The Contributions of Niels Bohr

The Contributions of Niels Bohr

Niels Bohr was one of the greatest scientists in the 20th century. He created a model of atomic structure and he established the foundations of quantum mechanics for which he received the Nobel Prize on December 10, 1922. In this following research paper I am going to write about the background of Niels Bohr, analyze his ground-breaking contributions, and look at the developments that followed from Bohr’s work, and how human society benefits from his work.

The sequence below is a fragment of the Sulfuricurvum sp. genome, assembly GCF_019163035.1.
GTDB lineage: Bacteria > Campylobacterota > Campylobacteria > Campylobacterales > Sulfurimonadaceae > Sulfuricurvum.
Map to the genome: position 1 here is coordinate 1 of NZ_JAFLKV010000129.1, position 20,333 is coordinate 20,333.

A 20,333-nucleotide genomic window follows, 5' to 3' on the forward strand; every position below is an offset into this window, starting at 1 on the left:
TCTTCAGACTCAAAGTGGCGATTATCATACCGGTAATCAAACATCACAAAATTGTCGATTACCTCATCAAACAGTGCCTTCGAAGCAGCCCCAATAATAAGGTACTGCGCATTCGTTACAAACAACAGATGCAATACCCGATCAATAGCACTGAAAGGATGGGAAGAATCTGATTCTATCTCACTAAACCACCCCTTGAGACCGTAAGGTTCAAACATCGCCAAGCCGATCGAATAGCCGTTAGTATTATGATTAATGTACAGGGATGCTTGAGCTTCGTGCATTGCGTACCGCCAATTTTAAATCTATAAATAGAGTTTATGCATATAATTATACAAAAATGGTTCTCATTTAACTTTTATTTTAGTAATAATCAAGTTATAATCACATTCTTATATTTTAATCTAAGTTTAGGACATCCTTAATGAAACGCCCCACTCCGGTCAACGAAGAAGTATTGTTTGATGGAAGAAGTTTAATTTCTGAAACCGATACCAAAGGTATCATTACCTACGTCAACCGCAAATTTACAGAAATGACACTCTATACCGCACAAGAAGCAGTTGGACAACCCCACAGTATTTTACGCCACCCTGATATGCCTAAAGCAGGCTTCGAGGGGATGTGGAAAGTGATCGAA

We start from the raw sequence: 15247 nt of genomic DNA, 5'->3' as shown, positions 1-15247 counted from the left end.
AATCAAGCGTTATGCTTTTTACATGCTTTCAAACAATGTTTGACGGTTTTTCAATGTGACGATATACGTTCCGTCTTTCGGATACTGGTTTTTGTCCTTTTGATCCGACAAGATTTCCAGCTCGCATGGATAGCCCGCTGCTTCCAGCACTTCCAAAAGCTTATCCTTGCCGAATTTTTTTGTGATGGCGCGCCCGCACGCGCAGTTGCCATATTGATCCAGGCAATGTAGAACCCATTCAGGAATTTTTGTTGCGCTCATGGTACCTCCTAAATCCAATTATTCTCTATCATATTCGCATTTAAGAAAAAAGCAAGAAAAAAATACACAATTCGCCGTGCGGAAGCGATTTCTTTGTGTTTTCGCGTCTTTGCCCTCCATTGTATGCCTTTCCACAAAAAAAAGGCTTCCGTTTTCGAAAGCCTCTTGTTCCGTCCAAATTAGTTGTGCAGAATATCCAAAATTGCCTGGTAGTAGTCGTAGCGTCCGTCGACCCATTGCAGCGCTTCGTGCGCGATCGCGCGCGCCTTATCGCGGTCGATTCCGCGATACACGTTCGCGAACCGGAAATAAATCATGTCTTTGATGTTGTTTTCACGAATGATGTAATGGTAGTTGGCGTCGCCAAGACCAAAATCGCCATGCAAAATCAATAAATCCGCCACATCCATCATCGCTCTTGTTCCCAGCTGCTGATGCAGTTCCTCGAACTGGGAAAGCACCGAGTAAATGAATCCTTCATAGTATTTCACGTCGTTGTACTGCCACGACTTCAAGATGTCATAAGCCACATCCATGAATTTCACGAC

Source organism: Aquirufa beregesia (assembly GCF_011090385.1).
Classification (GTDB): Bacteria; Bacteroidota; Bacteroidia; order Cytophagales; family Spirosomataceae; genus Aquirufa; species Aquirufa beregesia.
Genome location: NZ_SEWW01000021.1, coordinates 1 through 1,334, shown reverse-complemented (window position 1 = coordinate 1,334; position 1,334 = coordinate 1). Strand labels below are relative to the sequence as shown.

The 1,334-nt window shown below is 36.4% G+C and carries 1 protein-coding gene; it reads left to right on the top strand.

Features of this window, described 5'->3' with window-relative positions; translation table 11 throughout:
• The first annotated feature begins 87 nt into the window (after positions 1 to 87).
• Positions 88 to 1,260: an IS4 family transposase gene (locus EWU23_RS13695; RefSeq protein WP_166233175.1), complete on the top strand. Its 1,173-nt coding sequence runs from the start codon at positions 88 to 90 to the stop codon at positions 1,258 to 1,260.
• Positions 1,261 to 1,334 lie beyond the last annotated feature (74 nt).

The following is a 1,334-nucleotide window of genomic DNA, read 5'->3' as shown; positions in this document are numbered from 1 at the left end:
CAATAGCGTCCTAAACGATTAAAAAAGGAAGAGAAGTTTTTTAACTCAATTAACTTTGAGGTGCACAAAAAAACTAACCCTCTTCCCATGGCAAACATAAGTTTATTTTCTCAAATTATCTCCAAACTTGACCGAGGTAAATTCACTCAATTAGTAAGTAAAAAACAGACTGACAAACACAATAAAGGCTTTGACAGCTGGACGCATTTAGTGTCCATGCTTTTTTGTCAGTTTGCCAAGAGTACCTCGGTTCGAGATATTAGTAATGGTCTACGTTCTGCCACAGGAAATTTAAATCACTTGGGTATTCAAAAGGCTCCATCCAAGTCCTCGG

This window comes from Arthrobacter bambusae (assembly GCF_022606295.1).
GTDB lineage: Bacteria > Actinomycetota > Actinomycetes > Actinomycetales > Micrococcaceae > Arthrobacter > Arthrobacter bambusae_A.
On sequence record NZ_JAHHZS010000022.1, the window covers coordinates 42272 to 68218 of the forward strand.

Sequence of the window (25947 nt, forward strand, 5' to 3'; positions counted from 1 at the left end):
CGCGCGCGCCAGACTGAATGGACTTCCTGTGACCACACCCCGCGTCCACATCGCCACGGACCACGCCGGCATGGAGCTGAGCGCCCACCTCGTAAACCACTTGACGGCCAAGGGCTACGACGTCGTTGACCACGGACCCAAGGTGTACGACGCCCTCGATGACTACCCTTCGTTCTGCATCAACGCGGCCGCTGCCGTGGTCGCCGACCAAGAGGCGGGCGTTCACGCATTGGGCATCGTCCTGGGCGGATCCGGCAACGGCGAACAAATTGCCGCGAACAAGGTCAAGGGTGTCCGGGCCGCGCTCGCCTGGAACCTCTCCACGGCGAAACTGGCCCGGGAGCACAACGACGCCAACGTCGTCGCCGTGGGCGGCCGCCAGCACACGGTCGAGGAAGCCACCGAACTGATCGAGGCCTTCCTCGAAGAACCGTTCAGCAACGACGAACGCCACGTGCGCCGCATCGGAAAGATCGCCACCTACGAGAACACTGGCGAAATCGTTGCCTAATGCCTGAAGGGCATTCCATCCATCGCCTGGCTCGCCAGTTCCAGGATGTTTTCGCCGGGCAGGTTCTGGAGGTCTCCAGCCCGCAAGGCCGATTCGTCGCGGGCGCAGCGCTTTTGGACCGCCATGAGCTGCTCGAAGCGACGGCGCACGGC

Niels Henrik David Bohr was born in Copenhagen, the capital city of Demark on October 7, 1885. Bohr was raised in an amicable and inspiring family. His father, Christian Bohr, was a physiology professor in University of Copenhagen, and his mother Ellen Adler Bohr came from an opulent Jewish educator’s family. (Nobel Prize) Christian and Ellen had three children: Jenny, Niels and Harald. According to Margrethe Bohr, Niels Bohr’s wife, she claimed: “[Niels] had such a very happy home life with this combination of a very intelligent and wise father and a very loving mother. His mother, Ellen wasn’t merely loving, she was also very clear in thought… The mother read very much to [the children]. When [Niels] was older he discussed scientific and other topics with his father….” (Pais 43) In Niels’ childhood, his brother Harald Bohr, who became a mathematician in later years, was his real best friend; they both went to the same school for primary and secondary in Gammelholm, Copenhagen. (Pais 48) The brothers gathered together and conversed about science theories, and the young Niels usually asked opinions from Harald to see his perspectives. (Gale) In the autumn of 1903, Niels Bohr entered the University of Copenhagen. Niels chose physics as his major, and he also selected chemistry, philosophy, mathematics as his minors. Bohr’s physics professor was Christian Christiansen, and he was a prominent physicist in Demark. Studying along with his professor, Bohr learned lots from professor Christiansen. Bohr’s first theoretical science paper was about the tension of liquids. Bohr performed all the experiments by himself, but he did not write the paper, due to his poor handwriting, instead he requested someone else to write for him and submitted after the deadline. This paper was also amended and sent it to Danish National Academy, and won a golden medal prize. (Pais 102) In 1909, his brother Harald received a master degree before Neils received his in mathematics. Two years later in 1911, Niels received his doctorate degree in Physics. In 1911, his father pasted away and he also got engaged with Ellen. Later that year, he went to Cambridge, England continued his post-doctoral education. He carried his Ph.D. thesis translation, after he arrived in Cambridge, Bohr worked under Joseph John Thomson, who won the Nobel Prize in 1906 for his discovery of the electron, and also J.J Thomson who was the director of Cavendish, a world leading Physics -experimental center. Bohr also studied the properties of atoms with James Rutherford after he moved to Manchester. Niels developed a model of atomic structure using Rutherford’s description of nucleus and Planck’s quantum theory. In 1920, Bohr moved back to Copenhagen University and became the head of Institute for Theoretical Physics department. This Institute was named after Bohr, and the department became a world leading center of quantum mechanics. In the 1920s, Niels Bohr first met Albert Einstein and debated the quantum theory of light. This was a famous science debate that last for 30 years. Einstein disapproved Bohr’s hypothesis about the light quantum in his theory. During the WWII, Germany conquered Demark. The Nazis tried to capture Bohr as a prisoner, because his mother had Jewish background. Bohr melted his Noble Prize into a silver container and he escaped Denmark to Sweden and took a plane to London. He eventually arrived in United States. In the US, he joined the Manhattan Project, to build a secret weapon, the atomic bombs, in Los Almaos lab, New Mexico. In Bohr’s life, he advocated peaceful ways to use nuclear energy, and suggested to share the nuclear information with the Soviet Union, for which he was criticized by Winston Churchill, Prime Minister in Britain.